The Prohibition Of Mixed Marriages Act In South Africa

Mixed Marriages

The Prohibition of Mixed Marriages Act (no. 55 of 1949) was one of the first pieces of Apartheid legislation enacted after the National Party came to power in South Africa in 1948. The Act banned marriages between “Europeans and non-Europeans”, which, in the language of the time, meant that white people could not marry people of other races.

The Prohibition of Mixed Marriages Act did not, however prevent so-called Mixed Marriages between non-white people.


Unlike some other key pieces of Apartheid legislation, this act was designed to protect the “purity” of the white race rather than the separation of all races. The law, along with the related Immorality Acts, which prohibited extra-marital, interracial sexual relations, was repealed in 1985.


While most whites South Africans agreed that mixed marriages were undesirable, there was opposition to making such marriages illegal. In fact, a similar act had been defeated in the 1930s when the United Party was in power.

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It was not that the United Party supported interracial marriages. Most were vehemently opposed to any interracial relations.

But they thought that the strength of public opinion against such marriages was sufficient for preventing them. They also said there was no need to legislate interracial marriages as so few happened anyway, and as Johnathan Hyslop argued, some even stated that making such a law insulted white women by suggesting they would marry black men.

Religious Opposition to the Act

The strongest opposition, however, came from the churches.

Marriage, many clerics argued, was a matter for God and churches, not the state. One of the key concerns was that the Act declared that any mixed marriages “solemnized” after the Act was passed would be nullified. But how could that work in churches that did not accept divorce? A couple could be divorced in the eyes of the state, and married in the eyes of the church.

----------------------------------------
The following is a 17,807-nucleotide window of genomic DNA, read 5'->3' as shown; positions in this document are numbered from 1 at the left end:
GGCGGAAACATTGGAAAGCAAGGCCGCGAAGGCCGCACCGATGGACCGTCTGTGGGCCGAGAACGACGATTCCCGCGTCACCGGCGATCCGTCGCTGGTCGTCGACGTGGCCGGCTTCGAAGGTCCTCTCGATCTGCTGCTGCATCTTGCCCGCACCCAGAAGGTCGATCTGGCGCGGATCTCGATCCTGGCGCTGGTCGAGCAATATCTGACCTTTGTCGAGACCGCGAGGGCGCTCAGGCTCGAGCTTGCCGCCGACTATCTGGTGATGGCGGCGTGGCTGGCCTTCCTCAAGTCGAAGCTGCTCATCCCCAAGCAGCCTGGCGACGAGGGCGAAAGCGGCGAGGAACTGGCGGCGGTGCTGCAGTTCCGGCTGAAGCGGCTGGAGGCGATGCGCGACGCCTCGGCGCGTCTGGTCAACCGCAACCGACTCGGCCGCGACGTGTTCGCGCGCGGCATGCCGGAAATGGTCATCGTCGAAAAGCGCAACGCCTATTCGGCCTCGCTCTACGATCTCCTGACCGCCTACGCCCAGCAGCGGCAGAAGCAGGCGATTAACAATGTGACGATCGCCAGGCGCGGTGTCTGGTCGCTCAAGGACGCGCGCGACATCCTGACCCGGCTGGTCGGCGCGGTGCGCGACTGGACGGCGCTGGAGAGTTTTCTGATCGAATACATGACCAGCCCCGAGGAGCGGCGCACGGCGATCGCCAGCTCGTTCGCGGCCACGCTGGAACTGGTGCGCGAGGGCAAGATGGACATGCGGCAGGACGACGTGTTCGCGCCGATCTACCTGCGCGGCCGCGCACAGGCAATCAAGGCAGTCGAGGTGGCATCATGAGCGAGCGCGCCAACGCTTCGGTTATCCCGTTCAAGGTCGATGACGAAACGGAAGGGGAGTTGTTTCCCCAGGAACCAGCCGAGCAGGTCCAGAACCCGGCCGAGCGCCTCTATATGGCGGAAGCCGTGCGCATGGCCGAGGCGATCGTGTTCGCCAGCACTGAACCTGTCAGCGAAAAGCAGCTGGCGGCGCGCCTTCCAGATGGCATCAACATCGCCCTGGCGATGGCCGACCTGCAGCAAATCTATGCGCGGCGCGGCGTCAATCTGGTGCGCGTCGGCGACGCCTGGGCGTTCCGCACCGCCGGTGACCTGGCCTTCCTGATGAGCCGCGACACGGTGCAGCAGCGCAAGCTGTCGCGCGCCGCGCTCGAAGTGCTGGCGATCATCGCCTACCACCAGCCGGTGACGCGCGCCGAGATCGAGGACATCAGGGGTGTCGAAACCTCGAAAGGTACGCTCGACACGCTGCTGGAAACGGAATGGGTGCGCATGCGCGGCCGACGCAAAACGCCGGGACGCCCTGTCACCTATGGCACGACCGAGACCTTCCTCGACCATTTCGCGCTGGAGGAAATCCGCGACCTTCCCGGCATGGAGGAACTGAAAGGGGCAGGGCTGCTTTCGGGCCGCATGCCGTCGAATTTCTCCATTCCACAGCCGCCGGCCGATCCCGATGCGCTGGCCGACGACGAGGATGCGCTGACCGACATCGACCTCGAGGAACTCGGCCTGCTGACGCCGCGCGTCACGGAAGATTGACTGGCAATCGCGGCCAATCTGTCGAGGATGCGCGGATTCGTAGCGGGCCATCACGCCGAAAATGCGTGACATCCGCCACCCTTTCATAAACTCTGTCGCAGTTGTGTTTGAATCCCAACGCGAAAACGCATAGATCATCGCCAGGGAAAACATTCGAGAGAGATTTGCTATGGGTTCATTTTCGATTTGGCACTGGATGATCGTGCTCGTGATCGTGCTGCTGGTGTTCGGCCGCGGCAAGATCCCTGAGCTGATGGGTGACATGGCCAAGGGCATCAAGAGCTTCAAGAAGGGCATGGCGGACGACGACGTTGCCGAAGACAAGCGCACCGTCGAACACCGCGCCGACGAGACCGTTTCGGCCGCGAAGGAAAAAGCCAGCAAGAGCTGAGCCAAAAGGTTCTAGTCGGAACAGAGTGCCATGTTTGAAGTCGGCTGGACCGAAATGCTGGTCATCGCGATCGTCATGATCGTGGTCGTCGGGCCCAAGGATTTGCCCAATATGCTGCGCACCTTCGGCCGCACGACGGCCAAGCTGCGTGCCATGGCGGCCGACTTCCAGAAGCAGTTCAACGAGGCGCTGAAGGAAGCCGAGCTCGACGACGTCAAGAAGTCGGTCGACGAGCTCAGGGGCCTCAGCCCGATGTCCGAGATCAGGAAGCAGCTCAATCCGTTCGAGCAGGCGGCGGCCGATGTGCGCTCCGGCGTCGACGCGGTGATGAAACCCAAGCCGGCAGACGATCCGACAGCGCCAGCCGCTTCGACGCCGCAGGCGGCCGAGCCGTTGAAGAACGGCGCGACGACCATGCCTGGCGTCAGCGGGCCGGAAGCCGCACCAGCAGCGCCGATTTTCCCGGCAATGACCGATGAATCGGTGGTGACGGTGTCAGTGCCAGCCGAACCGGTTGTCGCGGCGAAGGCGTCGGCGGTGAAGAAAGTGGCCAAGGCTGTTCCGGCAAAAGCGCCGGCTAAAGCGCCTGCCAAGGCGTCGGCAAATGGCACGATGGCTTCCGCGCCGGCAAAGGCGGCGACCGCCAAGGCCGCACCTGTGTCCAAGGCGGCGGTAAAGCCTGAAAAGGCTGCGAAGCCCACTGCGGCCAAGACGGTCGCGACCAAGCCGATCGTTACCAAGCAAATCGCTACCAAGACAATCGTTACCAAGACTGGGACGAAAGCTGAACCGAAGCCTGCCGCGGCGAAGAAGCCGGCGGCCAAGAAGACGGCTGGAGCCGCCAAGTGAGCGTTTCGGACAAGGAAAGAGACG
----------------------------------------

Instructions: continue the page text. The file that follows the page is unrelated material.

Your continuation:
These arguments were not enough to stop the bill from passing, but a clause was added declaring that if a marriage was entered into in good faith but later determined to be “mixed” then any children born to that marriage would be considered legitimate even though the marriage itself would be annulled.

Why didn’t the Act prohibit all interracial marriages?

The primary fear driving the Prohibition of Mixed Marriages Act was that poor, working-class white women were marrying Coloured men. In actual fact, very few were. In the years before the act, only roughly 0.2-0.3% of marriages by Europeans were to Coloured individuals, and that number was declining. In 1925 it had been 0.8%, but by 1930 it was 0.4%, and by 1946, 0.2%.[1]

The Prohibition of Mixed Marriages Act was designed to protect white political and social dominance by preventing a handful of people from blurring the line between white society and everyone else in South Africa. It also showed that the National Party was going to fulfill its promises to protect the white race, unlike its political rival, the United Party, which many thought had been too lax on that issue.

Anything taboo, however, can become attractive, just by virtue of being forbidden. While the Act was rigidly enforced, and the police endeavored to root out all illicit interracial relations, there were always a few people who though that crossing that line was well worth the risk of detection.


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